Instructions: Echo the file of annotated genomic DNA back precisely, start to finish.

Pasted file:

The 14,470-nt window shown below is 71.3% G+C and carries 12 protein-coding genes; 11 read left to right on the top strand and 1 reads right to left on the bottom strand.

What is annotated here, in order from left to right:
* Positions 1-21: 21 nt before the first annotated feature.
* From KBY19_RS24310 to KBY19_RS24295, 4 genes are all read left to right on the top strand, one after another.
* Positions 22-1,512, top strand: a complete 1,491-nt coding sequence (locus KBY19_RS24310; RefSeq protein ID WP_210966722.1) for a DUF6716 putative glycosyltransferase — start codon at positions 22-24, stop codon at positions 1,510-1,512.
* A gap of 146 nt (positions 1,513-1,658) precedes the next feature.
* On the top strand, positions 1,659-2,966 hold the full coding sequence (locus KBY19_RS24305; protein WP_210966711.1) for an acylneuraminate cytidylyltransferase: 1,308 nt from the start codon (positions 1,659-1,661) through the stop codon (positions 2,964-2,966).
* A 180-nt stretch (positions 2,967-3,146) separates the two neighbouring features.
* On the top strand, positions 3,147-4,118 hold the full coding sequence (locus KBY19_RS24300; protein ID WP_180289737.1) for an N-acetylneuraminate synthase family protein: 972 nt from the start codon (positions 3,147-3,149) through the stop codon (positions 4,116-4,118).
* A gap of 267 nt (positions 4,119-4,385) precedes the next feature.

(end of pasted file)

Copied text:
The 14,470-nt window shown below is 71.3% G+C and carries 12 protein-coding genes; 11 read left to right on the top strand and 1 reads right to left on the bottom strand.

What is annotated here, in order from left to right:
* Positions 1-21: 21 nt before the first annotated feature.
* From KBY19_RS24310 to KBY19_RS24295, 4 genes are all read left to right on the top strand, one after another.
* Positions 22-1,512, top strand: a complete 1,491-nt coding sequence (locus KBY19_RS24310; RefSeq protein ID WP_210966722.1) for a DUF6716 putative glycosyltransferase — start codon at positions 22-24, stop codon at positions 1,510-1,512.
* A gap of 146 nt (positions 1,513-1,658) precedes the next feature.
* On the top strand, positions 1,659-2,966 hold the full coding sequence (locus KBY19_RS24305; protein WP_210966711.1) for an acylneuraminate cytidylyltransferase: 1,308 nt from the start codon (positions 1,659-1,661) through the stop codon (positions 2,964-2,966).
* A 180-nt stretch (positions 2,967-3,146) separates the two neighbouring features.
* On the top strand, positions 3,147-4,118 hold the full coding sequence (locus KBY19_RS24300; protein ID WP_180289737.1) for an N-acetylneuraminate synthase family protein: 972 nt from the start codon (positions 3,147-3,149) through the stop codon (positions 4,116-4,118).
* A gap of 267 nt (positions 4,119-4,385) precedes the next feature.